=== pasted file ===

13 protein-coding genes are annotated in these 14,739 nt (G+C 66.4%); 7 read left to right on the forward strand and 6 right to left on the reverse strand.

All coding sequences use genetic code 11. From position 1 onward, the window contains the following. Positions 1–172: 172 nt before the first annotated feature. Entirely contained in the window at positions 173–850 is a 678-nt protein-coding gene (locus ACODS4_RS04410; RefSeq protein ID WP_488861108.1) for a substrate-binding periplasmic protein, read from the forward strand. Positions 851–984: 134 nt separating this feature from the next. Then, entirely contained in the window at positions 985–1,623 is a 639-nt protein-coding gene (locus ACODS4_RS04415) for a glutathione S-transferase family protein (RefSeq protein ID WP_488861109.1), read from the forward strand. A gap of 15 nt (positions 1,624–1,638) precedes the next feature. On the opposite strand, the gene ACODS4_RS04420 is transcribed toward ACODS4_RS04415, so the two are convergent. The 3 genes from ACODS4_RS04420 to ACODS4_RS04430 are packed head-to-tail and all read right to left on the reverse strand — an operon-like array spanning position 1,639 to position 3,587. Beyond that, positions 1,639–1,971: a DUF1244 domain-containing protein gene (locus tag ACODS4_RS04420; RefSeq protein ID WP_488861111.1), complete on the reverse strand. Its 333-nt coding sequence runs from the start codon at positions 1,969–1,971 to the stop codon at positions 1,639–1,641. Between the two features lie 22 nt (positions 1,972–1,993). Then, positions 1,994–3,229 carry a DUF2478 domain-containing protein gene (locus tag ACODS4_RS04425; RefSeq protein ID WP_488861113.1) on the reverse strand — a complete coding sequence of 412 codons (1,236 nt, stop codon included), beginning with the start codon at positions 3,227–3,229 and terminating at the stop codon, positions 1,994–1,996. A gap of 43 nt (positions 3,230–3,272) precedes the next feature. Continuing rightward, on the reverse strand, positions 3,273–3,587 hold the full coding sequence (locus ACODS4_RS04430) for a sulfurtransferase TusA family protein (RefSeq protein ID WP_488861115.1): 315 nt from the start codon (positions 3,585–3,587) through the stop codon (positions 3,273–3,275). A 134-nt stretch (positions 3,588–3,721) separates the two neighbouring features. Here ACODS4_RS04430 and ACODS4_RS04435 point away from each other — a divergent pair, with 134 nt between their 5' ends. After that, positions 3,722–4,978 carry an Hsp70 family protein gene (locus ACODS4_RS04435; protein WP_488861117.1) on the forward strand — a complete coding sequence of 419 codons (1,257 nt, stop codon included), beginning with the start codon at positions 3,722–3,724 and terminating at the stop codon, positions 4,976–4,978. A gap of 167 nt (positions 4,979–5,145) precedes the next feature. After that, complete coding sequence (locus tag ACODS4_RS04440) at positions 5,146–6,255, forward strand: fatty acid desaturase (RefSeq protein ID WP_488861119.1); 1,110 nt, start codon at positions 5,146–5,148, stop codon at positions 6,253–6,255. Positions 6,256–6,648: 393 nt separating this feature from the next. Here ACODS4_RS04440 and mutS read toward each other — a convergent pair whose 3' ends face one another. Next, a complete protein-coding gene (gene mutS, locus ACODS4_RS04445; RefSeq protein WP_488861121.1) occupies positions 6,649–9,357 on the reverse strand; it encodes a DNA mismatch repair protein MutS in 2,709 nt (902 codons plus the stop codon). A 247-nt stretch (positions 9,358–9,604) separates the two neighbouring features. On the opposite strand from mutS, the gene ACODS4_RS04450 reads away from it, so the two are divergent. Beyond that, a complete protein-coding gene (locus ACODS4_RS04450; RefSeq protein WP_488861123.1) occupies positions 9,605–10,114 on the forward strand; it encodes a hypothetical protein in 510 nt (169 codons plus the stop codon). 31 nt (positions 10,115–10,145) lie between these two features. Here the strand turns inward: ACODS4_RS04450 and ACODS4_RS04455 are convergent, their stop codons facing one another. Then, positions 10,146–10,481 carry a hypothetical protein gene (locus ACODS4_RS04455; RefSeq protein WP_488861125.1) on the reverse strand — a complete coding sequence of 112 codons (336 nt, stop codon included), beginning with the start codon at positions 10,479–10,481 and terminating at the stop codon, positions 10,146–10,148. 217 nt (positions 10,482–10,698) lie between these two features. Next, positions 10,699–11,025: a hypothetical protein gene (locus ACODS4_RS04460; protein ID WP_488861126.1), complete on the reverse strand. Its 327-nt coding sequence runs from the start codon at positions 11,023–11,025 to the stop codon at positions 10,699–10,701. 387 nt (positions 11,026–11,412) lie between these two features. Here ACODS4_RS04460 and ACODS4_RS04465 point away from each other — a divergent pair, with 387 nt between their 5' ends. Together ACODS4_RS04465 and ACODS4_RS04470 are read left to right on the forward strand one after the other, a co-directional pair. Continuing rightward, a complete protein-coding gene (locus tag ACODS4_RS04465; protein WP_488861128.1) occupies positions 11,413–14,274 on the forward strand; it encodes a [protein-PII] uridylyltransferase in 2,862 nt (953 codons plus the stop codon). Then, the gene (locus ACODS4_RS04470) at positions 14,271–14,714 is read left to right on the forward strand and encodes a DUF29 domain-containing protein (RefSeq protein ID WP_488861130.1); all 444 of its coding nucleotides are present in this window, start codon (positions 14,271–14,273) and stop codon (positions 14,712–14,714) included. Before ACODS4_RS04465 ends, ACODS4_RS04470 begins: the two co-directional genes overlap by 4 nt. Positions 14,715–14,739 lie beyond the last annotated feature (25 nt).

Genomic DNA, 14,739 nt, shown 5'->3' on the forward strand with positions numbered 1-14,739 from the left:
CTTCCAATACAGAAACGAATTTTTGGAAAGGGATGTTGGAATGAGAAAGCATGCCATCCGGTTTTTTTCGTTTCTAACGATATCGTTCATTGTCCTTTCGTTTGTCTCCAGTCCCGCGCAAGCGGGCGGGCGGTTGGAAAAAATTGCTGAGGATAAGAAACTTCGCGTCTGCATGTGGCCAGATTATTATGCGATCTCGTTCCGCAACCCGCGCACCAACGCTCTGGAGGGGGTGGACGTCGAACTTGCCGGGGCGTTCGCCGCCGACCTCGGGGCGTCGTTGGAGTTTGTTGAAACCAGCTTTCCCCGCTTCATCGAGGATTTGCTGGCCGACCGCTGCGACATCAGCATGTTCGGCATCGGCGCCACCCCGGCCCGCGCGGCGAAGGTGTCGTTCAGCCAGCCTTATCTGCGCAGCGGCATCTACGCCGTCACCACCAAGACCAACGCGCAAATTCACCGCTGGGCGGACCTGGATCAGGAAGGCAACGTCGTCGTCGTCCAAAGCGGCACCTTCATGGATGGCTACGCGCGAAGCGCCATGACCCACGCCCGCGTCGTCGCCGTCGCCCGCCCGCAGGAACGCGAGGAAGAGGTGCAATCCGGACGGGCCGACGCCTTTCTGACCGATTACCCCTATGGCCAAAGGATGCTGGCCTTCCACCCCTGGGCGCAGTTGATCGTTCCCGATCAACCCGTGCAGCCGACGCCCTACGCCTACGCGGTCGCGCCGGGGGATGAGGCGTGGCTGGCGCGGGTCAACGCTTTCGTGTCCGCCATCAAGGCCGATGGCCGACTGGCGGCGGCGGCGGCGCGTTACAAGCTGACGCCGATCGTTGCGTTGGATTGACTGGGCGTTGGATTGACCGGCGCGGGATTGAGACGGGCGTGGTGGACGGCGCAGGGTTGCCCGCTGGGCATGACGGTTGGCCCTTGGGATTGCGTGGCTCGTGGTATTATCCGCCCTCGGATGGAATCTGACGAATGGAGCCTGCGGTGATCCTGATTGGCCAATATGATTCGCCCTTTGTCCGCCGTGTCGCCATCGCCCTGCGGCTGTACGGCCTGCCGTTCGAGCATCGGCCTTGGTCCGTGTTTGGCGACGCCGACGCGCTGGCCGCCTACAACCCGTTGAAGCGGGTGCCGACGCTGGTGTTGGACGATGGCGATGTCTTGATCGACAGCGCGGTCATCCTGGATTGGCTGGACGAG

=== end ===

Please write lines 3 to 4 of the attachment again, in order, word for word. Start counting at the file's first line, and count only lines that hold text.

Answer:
Genomic DNA, 14,739 nt, shown 5'->3' on the forward strand with positions numbered 1-14,739 from the left:
CTTCCAATACAGAAACGAATTTTTGGAAAGGGATGTTGGAATGAGAAAGCATGCCATCCGGTTTTTTTCGTTTCTAACGATATCGTTCATTGTCCTTTCGTTTGTCTCCAGTCCCGCGCAAGCGGGCGGGCGGTTGGAAAAAATTGCTGAGGATAAGAAACTTCGCGTCTGCATGTGGCCAGATTATTATGCGATCTCGTTCCGCAACCCGCGCACCAACGCTCTGGAGGGGGTGGACGTCGAACTTGCCGGGGCGTTCGCCGCCGACCTCGGGGCGTCGTTGGAGTTTGTTGAAACCAGCTTTCCCCGCTTCATCGAGGATTTGCTGGCCGACCGCTGCGACATCAGCATGTTCGGCATCGGCGCCACCCCGGCCCGCGCGGCGAAGGTGTCGTTCAGCCAGCCTTATCTGCGCAGCGGCATCTACGCCGTCACCACCAAGACCAACGCGCAAATTCACCGCTGGGCGGACCTGGATCAGGAAGGCAACGTCGTCGTCGTCCAAAGCGGCACCTTCATGGATGGCTACGCGCGAAGCGCCATGACCCACGCCCGCGTCGTCGCCGTCGCCCGCCCGCAGGAACGCGAGGAAGAGGTGCAATCCGGACGGGCCGACGCCTTTCTGACCGATTACCCCTATGGCCAAAGGATGCTGGCCTTCCACCCCTGGGCGCAGTTGATCGTTCCCGATCAACCCGTGCAGCCGACGCCCTACGCCTACGCGGTCGCGCCGGGGGATGAGGCGTGGCTGGCGCGGGTCAACGCTTTCGTGTCCGCCATCAAGGCCGATGGCCGACTGGCGGCGGCGGCGGCGCGTTACAAGCTGACGCCGATCGTTGCGTTGGATTGACTGGGCGTTGGATTGACCGGCGCGGGATTGAGACGGGCGTGGTGGACGGCGCAGGGTTGCCCGCTGGGCATGACGGTTGGCCCTTGGGATTGCGTGGCTCGTGGTATTATCCGCCCTCGGATGGAATCTGACGAATGGAGCCTGCGGTGATCCTGATTGGCCAATATGATTCGCCCTTTGTCCGCCGTGTCGCCATCGCCCTGCGGCTGTACGGCCTGCCGTTCGAGCATCGGCCTTGGTCCGTGTTTGGCGACGCCGACGCGCTGGCCGCCTACAACCCGTTGAAGCGGGTGCCGACGCTGGTGTTGGACGATGGCGATGTCTTGATCGACAGCGCGGTCATCCTGGATTGGCTGGACGAG